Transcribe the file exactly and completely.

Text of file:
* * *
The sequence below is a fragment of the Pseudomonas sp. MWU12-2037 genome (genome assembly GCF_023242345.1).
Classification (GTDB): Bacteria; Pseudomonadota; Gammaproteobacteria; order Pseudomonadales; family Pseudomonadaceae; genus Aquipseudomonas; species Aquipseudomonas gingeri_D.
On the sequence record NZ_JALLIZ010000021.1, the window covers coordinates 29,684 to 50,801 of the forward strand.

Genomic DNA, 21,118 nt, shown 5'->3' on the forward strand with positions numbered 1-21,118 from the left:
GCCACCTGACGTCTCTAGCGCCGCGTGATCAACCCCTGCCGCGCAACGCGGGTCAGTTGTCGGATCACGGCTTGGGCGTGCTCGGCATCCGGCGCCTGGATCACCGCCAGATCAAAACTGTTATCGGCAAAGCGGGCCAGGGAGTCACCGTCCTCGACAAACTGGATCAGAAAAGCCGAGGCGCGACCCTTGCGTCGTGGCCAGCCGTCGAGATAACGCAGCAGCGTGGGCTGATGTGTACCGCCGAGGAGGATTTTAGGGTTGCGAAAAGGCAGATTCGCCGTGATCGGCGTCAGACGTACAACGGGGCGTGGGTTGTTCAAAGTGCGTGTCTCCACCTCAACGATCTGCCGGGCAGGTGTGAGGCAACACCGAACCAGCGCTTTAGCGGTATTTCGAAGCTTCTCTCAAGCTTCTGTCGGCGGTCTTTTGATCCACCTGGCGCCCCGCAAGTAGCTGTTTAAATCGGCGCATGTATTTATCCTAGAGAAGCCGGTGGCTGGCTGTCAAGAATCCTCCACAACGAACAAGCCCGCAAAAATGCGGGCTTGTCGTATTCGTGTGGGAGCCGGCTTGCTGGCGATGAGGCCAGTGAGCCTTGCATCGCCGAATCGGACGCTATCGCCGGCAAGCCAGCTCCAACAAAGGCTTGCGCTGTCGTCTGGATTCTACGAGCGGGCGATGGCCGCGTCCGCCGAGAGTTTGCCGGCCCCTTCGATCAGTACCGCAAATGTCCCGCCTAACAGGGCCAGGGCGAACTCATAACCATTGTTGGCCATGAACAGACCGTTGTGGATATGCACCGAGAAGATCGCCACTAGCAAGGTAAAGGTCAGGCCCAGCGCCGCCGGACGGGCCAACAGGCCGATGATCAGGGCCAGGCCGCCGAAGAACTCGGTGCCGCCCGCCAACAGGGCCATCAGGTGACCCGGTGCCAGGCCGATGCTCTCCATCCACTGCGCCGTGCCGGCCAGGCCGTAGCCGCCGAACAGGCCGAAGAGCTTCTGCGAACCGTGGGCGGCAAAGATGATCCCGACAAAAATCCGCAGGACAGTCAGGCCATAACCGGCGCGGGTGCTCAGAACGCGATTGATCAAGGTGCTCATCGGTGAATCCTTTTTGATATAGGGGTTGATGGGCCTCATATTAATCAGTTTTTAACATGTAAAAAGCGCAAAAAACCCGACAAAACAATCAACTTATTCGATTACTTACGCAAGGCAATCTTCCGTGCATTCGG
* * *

The sequence below is a fragment of the Pseudomonas sp. MWU12-2037 genome (genome assembly GCF_023242345.1).
Classification (GTDB): Bacteria; Pseudomonadota; Gammaproteobacteria; order Pseudomonadales; family Pseudomonadaceae; genus Aquipseudomonas; species Aquipseudomonas gingeri_D.
On the sequence record NZ_JALLIZ010000021.1, the window covers coordinates 29,684 to 50,801 of the forward strand.

Genomic DNA, 21,118 nt, shown 5'->3' on the forward strand with positions numbered 1-21,118 from the left:
GCCACCTGACGTCTCTAGCGCCGCGTGATCAACCCCTGCCGCGCAACGCGGGTCAGTTGTCGGATCACGGCTTGGGCGTGCTCGGCATCCGGCGCCTGGATCACCGCCAGATCAAAACTGTTATCGGCAAAGCGGGCCAGGGAGTCACCGTCCTCGACAAACTGGATCAGAAAAGCCGAGGCGCGACCCTTGCGTCGTGGCCAGCCGTCGAGATAACGCAGCAGCGTGGGCTGATGTGTACCGCCGAGGAGGATTTTAGGGTTGCGAAAAGGCAGATTCGCCGTGATCGGCGTCAGACGTACAACGGGGCGTGGGTTGTTCAAAGTGCGTGTCTCCACCTCAACGATCTGCCGGGCAGGTGTGAGGCAACACCGAACCAGCGCTTTAGCGGTATTTCGAAGCTTCTCTCAAGCTTCTGTCGGCGGTCTTTTGATCCACCTGGCGCCCCGCAAGTAGCTGTTTAAATCGGCGCATGTATTTATCCTAGAGAAGCCGGTGGCTGGCTGTCAAGAATCCTCCACAACGAACAAGCCCGCAAAAATGCGGGCTTGTCGTATTCGTGTGGGAGCCGGCTTGCTGGCGATGAGGCCAGTGAGCCTTGCATCGCCGAATCGGACGCTATCGCCGGCAAGCCAGCTCCAACAAAGGCTTGCGCTGTCGTCTGGATTCTACGAGCGGGCGATGGCCGCGTCCGCCGAGAGTTTGCCGGCCCCTTCGATCAGTACCGCAAATGTCCCGCCTAACAGGGCCAGGGCGAACTCATAACCATTGTTGGCCATGAACAGACCGTTGTGGATATGCACCGAGAAGATCGCCACTAGCAAGGTAAAGGTCAGGCCCAGCGCCGCCGGACGGGCCAACAGGCCGATGATCAGGGCCAGGCCGCCGAAGAACTCGGTGCCGCCCGCCAACAGGGCCATCAGGTGACCCGGTGCCAGGCCGATGCTCTCCATCCACTGCGCCGTGCCGGCCAGGCCGTAGCCGCCGAACAGGCCGAAGAGCTTCTGCGAACCGTGGGCGGCAAAGATGATCCCGACAAAAATCCGCAGGACAGTCAGGCCATAACCGGCGCGGGTGCTCAGAACGCGATTGATCAAGGTGCTCATCGGTGAATCCTTTTTGATATAGGGGTTGATGGGCCTCATATTAATCAGTTTTTAACATGTAAAAAGCGCAAAAAACCCGACAAAACAATCAACTTATTCGATTACTTACGCAAGGCAATCTTCCGTGCATTCGG